When we learn to love with expectations, without the usual quid pro quo exchanges and disappointments, we will have truly evolved. When we can say we love someone and want their happiness even if it doesn't include us and mean it, then we will have truly evolved and we will find few angry, disappointed and hurt people in the world.

I'll shut up now.

Tuesday, July 11, 2006

What happened to us?

A friend told me about a dream. She said a man and woman were standing on either sides of a door and the door closed between them. When the man saw the door closing he ran to stop it but was too late. He hung onto the door knob and cried and begged for it to open and then the door knob disappeared and he really lost it. He said he wanted more time and that he felt lost and alone without her. He crumpled to the floor in front of the door and cried because he had waited too long, taken too much time. Each night the dream repeated. Sometimes he was quicker getting to the door than other times but inevitably the door shut and without a door knob he couldn't open it.

Then one night the dream changed. A box with a glass front appeared. On it was written "For Emergency Use". When the door closed that night, he broke the glass on the box and found hinges, screwdriver and what he needed to "fix" the door so it would open again. He said he wanted to talk and he asked, "What happened to us?" The door closed but he stuck his foot in the door and refused to let go, asking his questions over and over while the woman on the other side cried. He was more in control than on previous nights when he couldn't open the door with the door knob gone, but he was still distraught, unable to understand what had happened.

Since she told me that story I have wondered if he really didn't know what happened between them, how they lost what was once so precious to them. He obviously doesn't understand about how quickly time passes and how empty words are when the words aren't followed by meaningful action. If the man is like so many men -- and women -- I have know, the answer to his question is easy.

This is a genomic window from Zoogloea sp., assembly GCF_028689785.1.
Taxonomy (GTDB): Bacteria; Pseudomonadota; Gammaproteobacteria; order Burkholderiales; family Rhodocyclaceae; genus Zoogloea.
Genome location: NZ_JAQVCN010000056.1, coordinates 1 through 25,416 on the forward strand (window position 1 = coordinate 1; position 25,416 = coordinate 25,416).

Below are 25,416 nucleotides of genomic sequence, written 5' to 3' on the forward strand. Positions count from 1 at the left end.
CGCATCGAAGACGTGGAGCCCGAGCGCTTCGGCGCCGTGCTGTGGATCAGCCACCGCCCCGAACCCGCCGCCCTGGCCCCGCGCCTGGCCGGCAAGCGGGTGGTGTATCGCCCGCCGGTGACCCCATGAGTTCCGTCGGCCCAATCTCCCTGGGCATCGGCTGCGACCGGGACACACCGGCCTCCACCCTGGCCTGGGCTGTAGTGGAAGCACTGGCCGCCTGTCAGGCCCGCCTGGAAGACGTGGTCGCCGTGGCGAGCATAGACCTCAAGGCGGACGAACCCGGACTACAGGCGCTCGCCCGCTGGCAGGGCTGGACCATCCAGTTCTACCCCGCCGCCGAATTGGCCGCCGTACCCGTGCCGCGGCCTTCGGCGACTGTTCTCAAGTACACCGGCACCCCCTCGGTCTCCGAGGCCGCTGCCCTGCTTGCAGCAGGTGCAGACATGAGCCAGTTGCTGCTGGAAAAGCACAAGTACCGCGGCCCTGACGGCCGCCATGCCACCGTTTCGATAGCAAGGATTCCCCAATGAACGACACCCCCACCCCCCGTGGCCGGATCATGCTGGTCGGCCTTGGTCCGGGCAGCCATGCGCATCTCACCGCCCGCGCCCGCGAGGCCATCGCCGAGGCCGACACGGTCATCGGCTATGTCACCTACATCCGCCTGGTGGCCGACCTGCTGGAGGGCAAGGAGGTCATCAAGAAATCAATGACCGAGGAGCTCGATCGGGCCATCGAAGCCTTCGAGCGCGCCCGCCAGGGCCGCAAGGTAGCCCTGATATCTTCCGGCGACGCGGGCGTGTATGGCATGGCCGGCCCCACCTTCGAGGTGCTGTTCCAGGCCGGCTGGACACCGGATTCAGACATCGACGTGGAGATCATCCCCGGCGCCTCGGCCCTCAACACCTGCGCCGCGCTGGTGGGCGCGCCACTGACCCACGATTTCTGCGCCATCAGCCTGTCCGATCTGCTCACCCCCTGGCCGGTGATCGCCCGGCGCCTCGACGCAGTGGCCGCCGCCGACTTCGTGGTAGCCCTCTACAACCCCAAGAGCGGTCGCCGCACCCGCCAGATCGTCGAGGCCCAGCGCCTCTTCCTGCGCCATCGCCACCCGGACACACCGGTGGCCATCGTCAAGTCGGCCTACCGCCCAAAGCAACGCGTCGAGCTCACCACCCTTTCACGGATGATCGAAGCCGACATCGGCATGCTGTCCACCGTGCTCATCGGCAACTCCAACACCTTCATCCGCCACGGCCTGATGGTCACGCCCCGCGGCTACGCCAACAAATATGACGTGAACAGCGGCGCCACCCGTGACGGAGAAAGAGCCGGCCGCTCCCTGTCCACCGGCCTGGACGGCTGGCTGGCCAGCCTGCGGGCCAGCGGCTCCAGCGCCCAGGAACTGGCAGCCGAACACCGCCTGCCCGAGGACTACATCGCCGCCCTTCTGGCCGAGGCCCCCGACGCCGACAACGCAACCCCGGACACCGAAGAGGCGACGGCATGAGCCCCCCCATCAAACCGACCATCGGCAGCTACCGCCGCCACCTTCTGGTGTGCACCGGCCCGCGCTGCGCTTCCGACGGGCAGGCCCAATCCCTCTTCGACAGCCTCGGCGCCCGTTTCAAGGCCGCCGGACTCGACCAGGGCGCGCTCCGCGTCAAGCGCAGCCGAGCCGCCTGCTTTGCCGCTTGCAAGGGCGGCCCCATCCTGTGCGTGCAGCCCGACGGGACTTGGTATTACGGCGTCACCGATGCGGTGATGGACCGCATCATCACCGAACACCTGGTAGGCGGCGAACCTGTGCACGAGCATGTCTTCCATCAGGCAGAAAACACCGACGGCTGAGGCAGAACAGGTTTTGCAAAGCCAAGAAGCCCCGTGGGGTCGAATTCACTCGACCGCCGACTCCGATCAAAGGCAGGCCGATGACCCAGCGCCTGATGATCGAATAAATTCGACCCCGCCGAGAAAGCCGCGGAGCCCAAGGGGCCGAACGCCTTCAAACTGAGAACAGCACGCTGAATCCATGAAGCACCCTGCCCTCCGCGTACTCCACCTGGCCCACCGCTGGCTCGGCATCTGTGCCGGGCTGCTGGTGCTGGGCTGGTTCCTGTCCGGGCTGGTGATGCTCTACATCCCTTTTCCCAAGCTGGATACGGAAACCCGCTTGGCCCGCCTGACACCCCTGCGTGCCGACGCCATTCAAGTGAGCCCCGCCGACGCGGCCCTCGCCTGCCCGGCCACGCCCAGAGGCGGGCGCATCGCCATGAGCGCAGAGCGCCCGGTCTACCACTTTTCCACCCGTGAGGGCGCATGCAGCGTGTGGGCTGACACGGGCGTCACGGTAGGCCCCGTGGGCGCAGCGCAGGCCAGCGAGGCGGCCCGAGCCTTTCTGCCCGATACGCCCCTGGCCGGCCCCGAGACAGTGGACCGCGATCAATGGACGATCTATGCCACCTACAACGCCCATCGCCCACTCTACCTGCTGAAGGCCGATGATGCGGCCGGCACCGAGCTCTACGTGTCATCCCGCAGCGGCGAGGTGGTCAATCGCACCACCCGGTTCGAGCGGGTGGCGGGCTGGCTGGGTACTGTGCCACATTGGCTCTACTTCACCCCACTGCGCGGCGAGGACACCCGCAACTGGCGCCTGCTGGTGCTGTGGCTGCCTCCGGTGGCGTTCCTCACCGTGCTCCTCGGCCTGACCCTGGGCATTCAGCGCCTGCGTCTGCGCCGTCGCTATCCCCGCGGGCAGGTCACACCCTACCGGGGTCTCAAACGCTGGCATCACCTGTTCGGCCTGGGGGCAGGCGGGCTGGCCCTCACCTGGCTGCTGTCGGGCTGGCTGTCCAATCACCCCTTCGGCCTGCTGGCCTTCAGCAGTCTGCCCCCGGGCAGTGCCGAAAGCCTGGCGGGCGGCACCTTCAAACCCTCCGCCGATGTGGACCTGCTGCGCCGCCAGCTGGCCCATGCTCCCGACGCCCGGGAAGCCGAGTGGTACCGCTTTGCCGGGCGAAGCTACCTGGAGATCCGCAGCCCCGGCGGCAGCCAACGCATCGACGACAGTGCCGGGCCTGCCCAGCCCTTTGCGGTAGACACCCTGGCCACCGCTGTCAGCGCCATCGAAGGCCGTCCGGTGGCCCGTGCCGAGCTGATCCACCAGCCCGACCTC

What happened to us? Fear.

Mercury days

Mercury is in retrograde again (moving backward through space) and the communication and relationship garbling I've seen over the past few days has been proof Mercury is definitely muddying signals. If you believe in the effect of the planets, stars and cosmic bodies on people, you're in for lots of communication issues until the 28th. So, if someone acts out of character or pushes your buttons, stop before you lash them with your words. You'll leave nothing but scorched earth that will be difficult to clear. Take a few seconds (count to ten if you must) and say nothing and walk away or simply give in. You can sort it all out later on.

Think of relationships like martial arts. When someone attacks you, by using their energy and strength, you can divert or direct their energy in such a way they end up on the ground instead of you, sometimes by stepping out of the way and letting their movement carry them past you or by guiding their energy away along their chosen path. Okay, so it's a lot of words but it does work. When people are angry and bent on lashing out at those around them you can engage them and get hurt, thus hurting them and your relationship, or you can let them rage on. It's like that child throwing a tantrum. The more energy you put into making them stop the more you fuel the tantrum and their need for attention. Best to ignore them until they figure out it's not working. Yes, I've said all this before.